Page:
David Mamet (the famous American playwright) tells actors never to have a “fall back position” — a more “practical” career choice as a day job — because invariably, if you have a fall back position, you will fall back to it.

  • http://www.SensorWareSystems.com kdelin

    Mark, your personal stories are always great and really ground the discussion. I kept hearing Marvin Gaye's “Ain't Too Proud to Beg” while reading this.

    I know I am very late to this blog but I wonder how the “you” of today would have felt about the “you” of yesterday approaching yourself like you approached Ismael. Would a VC simply “relent” on something equivalently as large as Ismael's conference when faced with a persistent – but polite – person? Are there examples in your experience that come to mind (from the other side of the table)?

  • http://www.SensorWareSystems.com kdelin

    David Mamet (the famous American playwright) tells actors never to have a “fall back position” — a more “practical” career choice as a day job — because invariably, if you have a fall back position, you will fall back to it.

  • http://www.SensorWareSystems.com kdelin

    Mark, your personal stories are always great and really ground the discussion. I kept hearing Marvin Gaye's “Ain't Too Proud to Beg” while reading this.

    I know I am very late to this blog but I wonder how the “you” of today would have felt about the “you” of yesterday approaching yourself like you approached Ismael. Would a VC simply “relent” on something equivalently as large as Ismael's conference when faced with a persistent – but polite – person? Are there examples in your experience that come to mind (from the other side of the table)?

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  • http://twitter.com/Sofcoast John Surmont

    Mark, appreciate your tenacity post, in particular some of the comments drawing parallels with other human behavior patterns based on socioeconomic position (or perspective). I can relate. I was homeless the first five years of my life, then was raised by an upper middle class family, went to college, dropped out and joined the US Military and became a Navy SEAL. Left in 2006 after a 15 year career in “the teams” to pursue my other passions which are entrepreneurship, developing my skill at “low friction innovation” designs, edge computing and field information tech.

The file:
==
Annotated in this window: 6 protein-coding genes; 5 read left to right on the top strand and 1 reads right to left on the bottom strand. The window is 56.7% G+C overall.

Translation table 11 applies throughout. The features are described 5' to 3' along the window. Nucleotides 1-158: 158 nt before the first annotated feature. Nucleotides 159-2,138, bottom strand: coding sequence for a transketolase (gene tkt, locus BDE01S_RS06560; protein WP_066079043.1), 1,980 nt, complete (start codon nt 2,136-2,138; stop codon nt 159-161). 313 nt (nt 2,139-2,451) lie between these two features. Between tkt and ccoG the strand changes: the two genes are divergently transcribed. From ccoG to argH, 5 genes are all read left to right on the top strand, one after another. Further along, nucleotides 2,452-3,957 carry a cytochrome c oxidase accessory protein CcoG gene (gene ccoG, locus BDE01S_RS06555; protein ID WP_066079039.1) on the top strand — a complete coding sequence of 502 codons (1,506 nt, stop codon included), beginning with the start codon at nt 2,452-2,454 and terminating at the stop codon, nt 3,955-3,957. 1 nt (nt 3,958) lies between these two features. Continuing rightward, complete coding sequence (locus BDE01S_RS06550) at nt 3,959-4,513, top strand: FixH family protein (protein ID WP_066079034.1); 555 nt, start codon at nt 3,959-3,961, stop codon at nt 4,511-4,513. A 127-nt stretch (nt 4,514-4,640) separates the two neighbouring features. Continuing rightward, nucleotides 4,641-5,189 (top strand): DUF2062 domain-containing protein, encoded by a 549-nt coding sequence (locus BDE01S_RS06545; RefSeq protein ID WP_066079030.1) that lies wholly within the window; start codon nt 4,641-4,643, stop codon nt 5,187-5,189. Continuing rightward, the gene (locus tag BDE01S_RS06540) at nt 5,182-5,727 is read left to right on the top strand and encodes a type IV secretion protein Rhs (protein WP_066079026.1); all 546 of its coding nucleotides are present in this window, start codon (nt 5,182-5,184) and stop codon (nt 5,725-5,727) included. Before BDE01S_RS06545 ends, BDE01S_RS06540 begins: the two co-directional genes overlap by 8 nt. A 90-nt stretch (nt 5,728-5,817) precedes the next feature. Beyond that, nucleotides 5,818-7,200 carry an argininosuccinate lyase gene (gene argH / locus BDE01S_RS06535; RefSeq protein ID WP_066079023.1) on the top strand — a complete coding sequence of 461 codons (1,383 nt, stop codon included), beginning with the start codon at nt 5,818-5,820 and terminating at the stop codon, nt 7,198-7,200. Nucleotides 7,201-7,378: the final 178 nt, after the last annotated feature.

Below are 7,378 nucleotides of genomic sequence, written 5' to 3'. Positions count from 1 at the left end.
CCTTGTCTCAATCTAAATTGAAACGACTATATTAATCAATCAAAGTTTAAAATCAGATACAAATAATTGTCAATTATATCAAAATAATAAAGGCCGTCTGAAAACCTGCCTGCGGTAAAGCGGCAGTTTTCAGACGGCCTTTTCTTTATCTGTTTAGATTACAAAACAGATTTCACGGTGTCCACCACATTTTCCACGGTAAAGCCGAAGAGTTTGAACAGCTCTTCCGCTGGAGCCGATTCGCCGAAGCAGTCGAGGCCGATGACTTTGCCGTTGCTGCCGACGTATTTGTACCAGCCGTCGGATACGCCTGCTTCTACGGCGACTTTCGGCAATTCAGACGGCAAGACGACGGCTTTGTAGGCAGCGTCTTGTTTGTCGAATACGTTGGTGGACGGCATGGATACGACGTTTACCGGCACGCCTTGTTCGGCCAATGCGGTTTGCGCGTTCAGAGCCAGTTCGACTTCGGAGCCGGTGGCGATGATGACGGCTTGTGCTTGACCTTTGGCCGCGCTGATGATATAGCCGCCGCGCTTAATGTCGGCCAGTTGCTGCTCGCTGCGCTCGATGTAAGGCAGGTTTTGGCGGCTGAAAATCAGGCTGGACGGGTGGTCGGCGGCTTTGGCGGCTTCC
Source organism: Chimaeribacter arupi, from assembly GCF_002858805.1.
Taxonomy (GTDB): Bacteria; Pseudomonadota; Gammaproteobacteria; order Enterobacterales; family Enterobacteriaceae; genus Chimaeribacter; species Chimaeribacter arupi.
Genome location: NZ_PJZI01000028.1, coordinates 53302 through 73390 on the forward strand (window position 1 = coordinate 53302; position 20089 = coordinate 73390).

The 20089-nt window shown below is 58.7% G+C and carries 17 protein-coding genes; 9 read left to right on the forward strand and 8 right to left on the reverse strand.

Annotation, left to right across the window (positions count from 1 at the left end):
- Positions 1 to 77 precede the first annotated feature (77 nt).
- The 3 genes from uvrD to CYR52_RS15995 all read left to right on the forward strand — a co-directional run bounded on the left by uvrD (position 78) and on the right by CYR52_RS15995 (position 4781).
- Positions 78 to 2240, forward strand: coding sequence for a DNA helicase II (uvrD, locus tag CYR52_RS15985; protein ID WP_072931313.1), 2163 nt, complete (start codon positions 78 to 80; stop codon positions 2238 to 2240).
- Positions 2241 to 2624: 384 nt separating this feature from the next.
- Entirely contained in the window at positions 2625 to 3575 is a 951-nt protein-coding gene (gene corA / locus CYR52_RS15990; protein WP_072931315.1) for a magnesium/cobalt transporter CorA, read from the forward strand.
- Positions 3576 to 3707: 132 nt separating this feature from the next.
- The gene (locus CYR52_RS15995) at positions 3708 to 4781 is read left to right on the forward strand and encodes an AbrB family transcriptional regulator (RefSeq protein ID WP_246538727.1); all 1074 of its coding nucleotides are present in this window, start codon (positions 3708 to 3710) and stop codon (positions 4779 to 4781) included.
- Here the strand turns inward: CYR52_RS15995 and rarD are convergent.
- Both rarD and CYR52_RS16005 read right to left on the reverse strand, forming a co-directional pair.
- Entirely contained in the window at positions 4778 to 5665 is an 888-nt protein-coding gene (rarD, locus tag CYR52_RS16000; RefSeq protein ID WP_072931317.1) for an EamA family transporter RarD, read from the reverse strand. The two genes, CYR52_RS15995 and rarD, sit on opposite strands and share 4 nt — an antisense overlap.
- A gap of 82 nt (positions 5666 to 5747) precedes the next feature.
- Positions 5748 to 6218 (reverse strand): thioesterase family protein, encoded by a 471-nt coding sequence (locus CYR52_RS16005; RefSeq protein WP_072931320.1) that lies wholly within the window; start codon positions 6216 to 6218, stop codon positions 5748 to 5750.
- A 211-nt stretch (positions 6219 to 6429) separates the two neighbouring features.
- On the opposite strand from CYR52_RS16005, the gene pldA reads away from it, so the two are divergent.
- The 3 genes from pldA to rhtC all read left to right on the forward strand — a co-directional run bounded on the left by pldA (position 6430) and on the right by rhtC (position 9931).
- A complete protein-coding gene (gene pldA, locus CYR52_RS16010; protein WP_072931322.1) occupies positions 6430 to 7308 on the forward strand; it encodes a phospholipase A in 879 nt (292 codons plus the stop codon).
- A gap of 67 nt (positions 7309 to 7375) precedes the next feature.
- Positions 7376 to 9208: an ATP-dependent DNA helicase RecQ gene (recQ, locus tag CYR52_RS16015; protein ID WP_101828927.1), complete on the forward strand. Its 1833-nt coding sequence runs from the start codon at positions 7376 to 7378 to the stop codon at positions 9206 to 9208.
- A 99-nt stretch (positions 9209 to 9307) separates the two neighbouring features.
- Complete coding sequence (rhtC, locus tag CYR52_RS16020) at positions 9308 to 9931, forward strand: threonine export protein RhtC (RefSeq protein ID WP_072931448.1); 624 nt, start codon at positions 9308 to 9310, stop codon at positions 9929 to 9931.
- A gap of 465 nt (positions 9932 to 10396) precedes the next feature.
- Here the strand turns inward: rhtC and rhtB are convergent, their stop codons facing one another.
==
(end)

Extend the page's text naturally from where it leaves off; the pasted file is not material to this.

My primary focus is building and growing Sofcoast, which is in the Situational Awareness business and is positioning to collapse fragmented niche markets through horizontally integrating and leveraging massive creation activity in vertical niches such as commercial mobile; networked; location aware tech, just in time manufacturing, material science, manufacturing processes.

    Consider me a fan and follower!

    Best Wishes,

    John
    @sofcoast

  • http://twitter.com/Sofcoast John Surmont

    Mark, appreciate your tenacity post, in particular some of the comments drawing parallels with other human behavior patterns based on socioeconomic position (or perspective). I can relate. I was homeless the first five years of my life, then was raised by an upper middle class family, went to college, dropped out and joined the US Military and became a Navy SEAL. Left in 2006 after a 15 year career in “the teams” to pursue my other passions which are entrepreneurship, developing my skill at “low friction innovation” designs, edge computing and field information tech.

    My primary focus is building and growing Sofcoast, which is in the Situational Awareness business and is positioning to collapse fragmented niche markets through horizontally integrating and leveraging massive creation activity in vertical niches such as commercial mobile; networked; location aware tech, just in time manufacturing, material science, manufacturing processes.

    Consider me a fan and follower!

    Best Wishes,

    John
    @sofcoast

  • http://twitter.com/Sofcoast John Surmont

    Mark, appreciate your tenacity post, in particular some of the comments drawing parallels with other human behavior patterns based on socioeconomic position (or perspective). I can relate. I was homeless the first five years of my life, then was raised by an upper middle class family, went to college, dropped out and joined the US Military and became a Navy SEAL. Left in 2006 after a 15 year career in “the teams” to pursue my other passions which are entrepreneurship, developing my skill at “low friction innovation” designs, edge computing and field information tech.

    My primary focus is building and growing Sofcoast, which is in the Situational Awareness business and is positioning to collapse fragmented niche markets through horizontally integrating and leveraging massive creation activity in vertical niches such as commercial mobile; networked; location aware tech, just in time manufacturing, material science, manufacturing processes.

    Consider me a fan and follower!

    Best Wishes,

    John
    @sofcoast

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  • @DanielDG1

    @msuster, What have you got in the way of advice for a recovering salesman with a bias toward being TOO pushy?